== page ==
Walmart, FedEx, UPS will increase operations to ease supply chain bottlenecks, Biden says

Backups at key U.S. ports in California have doubled the time it takes for some products to arrive from Asia. The Biden administration promises a "90-day sprint."


WASHINGTON — President Joe Biden announced Wednesday that three of the largest U.S. goods carriers, Walmart, FedEx and UPS, will up their efforts to address supply chain issues after retailers have already begun warning that some products may not make it to the shelves before the holidays.

"Never again should our country and our economy be unable to make critical products we need because we don't have access to materials to make that product," Biden said in a speech. "Never again should we have to rely too heavily on one company or one country or one person in the world, particularly when countries don't share our values when it comes to labor and environmental standards."

Senior administration officials said on a call Tuesday evening that the carriers "will make commitments towards moving to 24/7 working during off-peak hours" at key ports in Southern California.

Biden met Wednesday with leaders of the Port of Los Angeles, the Port of Long Beach, California and the International Longshore and Warehouse Union to discuss congestion at the ports and the extended hours. The White House also met with executives from Walmart, UPS and Home Depot about supply chain issues.

"The federal government will be a strong and willing partner in this effort in the near term but also in rebuilding a better system for the 21st century," the officials said. "We'll be working with stakeholders across the supply chain for a 90-day sprint to the end of the year to troubleshoot and alleviate many of the bottlenecks we can quickly address."

Logistical backups at shipping ports, driven in part by worker shortages and Covid outbreaks, have doubled the time it takes for some products to make their way from Asia to the U.S.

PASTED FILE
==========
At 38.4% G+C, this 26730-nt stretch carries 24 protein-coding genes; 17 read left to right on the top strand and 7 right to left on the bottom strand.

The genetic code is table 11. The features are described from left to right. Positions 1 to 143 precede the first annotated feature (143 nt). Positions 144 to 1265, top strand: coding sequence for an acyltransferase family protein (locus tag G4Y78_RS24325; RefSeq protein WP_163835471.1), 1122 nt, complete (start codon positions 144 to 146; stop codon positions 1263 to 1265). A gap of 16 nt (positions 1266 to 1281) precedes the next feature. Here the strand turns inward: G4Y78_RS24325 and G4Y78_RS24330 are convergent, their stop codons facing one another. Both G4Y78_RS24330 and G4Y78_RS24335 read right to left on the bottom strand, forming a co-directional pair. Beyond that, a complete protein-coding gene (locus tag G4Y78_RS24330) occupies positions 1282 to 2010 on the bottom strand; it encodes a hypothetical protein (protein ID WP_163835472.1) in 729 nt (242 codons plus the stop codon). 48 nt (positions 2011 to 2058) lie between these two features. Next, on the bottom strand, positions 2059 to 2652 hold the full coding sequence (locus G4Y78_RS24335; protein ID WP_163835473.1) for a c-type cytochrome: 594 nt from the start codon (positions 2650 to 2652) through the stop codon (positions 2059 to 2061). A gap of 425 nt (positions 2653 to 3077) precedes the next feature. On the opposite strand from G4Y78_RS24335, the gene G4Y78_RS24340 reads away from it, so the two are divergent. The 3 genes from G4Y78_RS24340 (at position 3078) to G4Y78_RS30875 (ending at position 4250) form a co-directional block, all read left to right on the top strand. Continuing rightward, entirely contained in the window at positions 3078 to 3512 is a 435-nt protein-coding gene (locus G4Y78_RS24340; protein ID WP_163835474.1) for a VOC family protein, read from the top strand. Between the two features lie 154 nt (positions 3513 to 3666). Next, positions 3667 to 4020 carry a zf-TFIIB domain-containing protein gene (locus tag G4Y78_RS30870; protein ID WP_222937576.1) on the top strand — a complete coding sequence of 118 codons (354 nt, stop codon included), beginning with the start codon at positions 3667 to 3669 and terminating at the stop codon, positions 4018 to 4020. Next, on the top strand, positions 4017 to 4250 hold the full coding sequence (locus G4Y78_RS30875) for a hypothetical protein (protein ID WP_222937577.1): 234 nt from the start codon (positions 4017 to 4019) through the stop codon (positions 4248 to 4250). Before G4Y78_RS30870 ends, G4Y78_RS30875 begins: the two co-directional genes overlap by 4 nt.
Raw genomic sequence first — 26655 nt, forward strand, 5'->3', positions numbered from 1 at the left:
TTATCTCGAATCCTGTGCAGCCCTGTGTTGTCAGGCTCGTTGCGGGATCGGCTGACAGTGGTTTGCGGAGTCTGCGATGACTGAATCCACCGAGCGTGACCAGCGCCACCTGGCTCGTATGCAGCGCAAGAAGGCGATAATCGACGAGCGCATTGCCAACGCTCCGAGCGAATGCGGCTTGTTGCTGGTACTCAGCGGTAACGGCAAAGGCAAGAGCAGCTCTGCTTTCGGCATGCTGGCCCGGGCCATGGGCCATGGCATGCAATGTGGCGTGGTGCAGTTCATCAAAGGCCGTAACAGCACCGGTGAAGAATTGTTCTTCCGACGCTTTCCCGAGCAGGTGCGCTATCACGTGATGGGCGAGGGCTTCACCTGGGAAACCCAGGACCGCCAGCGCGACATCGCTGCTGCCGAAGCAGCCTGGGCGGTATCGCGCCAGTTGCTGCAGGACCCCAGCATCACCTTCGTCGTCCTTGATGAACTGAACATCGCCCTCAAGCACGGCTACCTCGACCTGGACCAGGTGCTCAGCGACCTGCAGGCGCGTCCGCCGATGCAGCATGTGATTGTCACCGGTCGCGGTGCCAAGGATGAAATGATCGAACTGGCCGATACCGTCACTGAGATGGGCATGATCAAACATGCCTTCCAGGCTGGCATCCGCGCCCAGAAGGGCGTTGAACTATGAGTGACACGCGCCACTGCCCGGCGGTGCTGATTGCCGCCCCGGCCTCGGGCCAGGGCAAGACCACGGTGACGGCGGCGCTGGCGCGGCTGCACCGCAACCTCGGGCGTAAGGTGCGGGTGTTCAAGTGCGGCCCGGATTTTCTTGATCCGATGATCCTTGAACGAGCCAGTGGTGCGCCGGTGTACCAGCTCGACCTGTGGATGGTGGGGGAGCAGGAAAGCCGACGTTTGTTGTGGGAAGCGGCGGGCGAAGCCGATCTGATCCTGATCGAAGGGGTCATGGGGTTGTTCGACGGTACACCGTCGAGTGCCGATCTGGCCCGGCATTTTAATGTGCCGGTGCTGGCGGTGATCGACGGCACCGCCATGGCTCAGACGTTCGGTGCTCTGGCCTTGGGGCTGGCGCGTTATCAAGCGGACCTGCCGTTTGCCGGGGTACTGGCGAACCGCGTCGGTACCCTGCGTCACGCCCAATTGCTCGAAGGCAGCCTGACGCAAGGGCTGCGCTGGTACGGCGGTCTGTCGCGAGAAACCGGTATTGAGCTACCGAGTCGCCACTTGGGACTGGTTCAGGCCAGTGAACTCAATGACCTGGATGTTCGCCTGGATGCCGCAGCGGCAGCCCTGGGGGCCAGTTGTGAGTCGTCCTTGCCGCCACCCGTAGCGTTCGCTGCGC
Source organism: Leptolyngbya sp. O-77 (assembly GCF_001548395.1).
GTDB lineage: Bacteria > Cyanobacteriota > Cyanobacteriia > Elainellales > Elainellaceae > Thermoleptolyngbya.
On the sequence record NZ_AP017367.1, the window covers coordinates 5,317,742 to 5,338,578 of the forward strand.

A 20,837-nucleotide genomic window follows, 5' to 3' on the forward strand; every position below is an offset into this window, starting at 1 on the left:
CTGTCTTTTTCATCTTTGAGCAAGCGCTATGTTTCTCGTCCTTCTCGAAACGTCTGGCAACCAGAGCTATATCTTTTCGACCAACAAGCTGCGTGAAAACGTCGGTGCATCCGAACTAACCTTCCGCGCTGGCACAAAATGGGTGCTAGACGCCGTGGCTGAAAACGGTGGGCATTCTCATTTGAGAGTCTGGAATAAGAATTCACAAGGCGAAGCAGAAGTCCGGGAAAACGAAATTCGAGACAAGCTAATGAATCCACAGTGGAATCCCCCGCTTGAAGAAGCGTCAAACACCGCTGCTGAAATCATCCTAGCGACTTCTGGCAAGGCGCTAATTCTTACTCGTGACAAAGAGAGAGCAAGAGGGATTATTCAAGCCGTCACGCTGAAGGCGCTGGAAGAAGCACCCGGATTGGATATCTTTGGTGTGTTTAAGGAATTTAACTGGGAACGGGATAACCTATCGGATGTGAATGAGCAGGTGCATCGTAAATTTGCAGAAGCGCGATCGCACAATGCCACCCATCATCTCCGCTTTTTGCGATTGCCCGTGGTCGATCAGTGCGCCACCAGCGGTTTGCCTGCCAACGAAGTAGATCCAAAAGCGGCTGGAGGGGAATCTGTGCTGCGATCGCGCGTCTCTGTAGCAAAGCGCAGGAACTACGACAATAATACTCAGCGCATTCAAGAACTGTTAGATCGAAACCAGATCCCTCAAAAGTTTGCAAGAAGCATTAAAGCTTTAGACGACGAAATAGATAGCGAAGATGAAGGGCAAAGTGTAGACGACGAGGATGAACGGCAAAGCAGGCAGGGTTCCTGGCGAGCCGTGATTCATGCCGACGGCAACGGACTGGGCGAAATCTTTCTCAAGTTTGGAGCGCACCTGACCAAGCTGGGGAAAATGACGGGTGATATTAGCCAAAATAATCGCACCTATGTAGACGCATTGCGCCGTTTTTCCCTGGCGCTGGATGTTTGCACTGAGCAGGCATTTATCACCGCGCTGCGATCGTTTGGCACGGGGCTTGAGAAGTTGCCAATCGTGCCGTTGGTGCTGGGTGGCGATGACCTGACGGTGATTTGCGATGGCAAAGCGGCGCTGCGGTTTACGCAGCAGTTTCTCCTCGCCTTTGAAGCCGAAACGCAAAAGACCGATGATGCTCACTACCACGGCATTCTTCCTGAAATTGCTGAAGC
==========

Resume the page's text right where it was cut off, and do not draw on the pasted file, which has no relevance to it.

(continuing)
The delays, which have persisted for months, have sent retailers scrambling to address the bottlenecks, including by chartering their own private cargo vessels to get around the congestion, before the holiday shopping season.

The officials said that UPS and FedEx combined to ship 40 percent of U.S. packages by volume last year and that by taking this step, "they're telling the rest of the supply chain you need to move it, to let's step it up."

Other retailers, such as Target, Samsung and Home Depot, will also assist with the backlog, which "paves the way for smaller retailers to also get the goods from a 24/7 model," the officials said.

Top administration officials, including Treasury Secretary Janet Yellen, have said consumers could continue seeing higher prices and product shortages through the rest of the year as the market works through supply chain bottlenecks and worker shortages.

The White House announced in June that it would establish a task force to address supply chain challenges in key sectors where "a mismatch between supply and demand has been evident."

The task force, which will focus on "homebuilding and construction, semiconductors, transportation, and agriculture and food," will be led by the secretaries of commerce, agriculture and transportation, the White House said at the time.